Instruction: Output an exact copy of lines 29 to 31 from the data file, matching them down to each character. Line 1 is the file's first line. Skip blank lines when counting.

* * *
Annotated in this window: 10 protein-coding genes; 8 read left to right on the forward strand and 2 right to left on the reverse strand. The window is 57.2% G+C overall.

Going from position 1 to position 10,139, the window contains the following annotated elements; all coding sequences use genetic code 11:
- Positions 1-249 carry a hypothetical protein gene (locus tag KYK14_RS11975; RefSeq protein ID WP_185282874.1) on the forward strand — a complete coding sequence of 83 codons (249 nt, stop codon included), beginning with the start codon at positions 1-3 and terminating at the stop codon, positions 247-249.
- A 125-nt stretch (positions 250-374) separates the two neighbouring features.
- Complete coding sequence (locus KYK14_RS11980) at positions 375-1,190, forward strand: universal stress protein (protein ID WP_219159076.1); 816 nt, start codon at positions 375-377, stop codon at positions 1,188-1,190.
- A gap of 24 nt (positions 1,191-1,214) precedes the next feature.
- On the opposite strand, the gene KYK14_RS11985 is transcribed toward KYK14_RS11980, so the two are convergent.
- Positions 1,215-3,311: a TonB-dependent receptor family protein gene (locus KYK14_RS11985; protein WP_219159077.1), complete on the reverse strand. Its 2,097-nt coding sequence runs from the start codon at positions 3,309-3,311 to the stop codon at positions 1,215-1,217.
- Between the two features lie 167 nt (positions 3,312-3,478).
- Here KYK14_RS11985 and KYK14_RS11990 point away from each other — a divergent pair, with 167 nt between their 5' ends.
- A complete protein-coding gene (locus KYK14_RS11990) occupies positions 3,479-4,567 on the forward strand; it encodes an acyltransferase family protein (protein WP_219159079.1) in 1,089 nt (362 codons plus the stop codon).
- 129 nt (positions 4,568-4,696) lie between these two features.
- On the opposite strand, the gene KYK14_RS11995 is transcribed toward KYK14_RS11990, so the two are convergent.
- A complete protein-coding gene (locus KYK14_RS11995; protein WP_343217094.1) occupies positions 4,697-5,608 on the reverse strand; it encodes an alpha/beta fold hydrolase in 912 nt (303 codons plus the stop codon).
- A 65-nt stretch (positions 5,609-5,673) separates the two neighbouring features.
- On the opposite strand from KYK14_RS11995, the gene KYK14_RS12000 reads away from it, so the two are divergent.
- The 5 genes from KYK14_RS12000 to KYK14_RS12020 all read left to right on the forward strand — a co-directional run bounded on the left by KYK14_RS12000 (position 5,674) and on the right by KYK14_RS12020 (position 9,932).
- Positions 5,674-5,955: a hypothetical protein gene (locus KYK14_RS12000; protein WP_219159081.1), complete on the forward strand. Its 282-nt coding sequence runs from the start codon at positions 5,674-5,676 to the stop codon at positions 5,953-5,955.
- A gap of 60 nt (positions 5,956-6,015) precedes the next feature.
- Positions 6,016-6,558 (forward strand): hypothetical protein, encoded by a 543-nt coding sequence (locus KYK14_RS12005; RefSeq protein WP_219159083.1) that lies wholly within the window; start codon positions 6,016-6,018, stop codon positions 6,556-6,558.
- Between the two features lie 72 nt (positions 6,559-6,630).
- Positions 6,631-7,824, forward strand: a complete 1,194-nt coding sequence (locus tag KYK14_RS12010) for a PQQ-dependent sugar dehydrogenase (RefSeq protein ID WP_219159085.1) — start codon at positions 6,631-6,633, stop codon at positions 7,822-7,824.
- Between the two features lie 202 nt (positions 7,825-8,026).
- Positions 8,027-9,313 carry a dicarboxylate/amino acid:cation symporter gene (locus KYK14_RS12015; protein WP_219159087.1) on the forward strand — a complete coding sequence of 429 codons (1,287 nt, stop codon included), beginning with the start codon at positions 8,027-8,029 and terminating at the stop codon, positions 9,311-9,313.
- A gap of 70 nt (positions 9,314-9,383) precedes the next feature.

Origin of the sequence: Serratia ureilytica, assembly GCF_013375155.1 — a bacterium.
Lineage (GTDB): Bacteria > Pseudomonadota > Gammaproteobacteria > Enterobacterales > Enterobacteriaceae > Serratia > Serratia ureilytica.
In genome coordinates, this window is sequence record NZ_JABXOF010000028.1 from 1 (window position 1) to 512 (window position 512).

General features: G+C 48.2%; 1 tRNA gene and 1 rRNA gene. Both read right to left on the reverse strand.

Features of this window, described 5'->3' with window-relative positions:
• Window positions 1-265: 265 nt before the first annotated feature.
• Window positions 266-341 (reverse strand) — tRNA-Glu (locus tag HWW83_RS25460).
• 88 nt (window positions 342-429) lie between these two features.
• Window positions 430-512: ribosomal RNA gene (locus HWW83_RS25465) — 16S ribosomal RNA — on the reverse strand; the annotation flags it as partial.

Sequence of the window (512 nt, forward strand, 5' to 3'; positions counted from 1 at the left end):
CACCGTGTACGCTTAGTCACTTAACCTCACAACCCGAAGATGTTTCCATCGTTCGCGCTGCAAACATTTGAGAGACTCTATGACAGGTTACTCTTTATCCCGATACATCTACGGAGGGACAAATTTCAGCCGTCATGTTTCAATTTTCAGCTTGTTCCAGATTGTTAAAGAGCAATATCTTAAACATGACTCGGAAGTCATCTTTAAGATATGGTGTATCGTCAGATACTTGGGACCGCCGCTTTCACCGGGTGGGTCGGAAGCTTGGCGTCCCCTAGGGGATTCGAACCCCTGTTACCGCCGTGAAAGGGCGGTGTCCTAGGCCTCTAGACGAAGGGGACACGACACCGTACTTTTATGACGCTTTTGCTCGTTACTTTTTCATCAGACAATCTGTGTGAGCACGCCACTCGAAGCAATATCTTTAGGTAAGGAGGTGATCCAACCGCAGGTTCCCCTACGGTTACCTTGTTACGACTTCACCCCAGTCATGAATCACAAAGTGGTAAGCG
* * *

General features: G+C 48.2%; 1 tRNA gene and 1 rRNA gene. Both read right to left on the reverse strand.

Features of this window, described 5'->3' with window-relative positions:
• Window positions 1-265: 265 nt before the first annotated feature.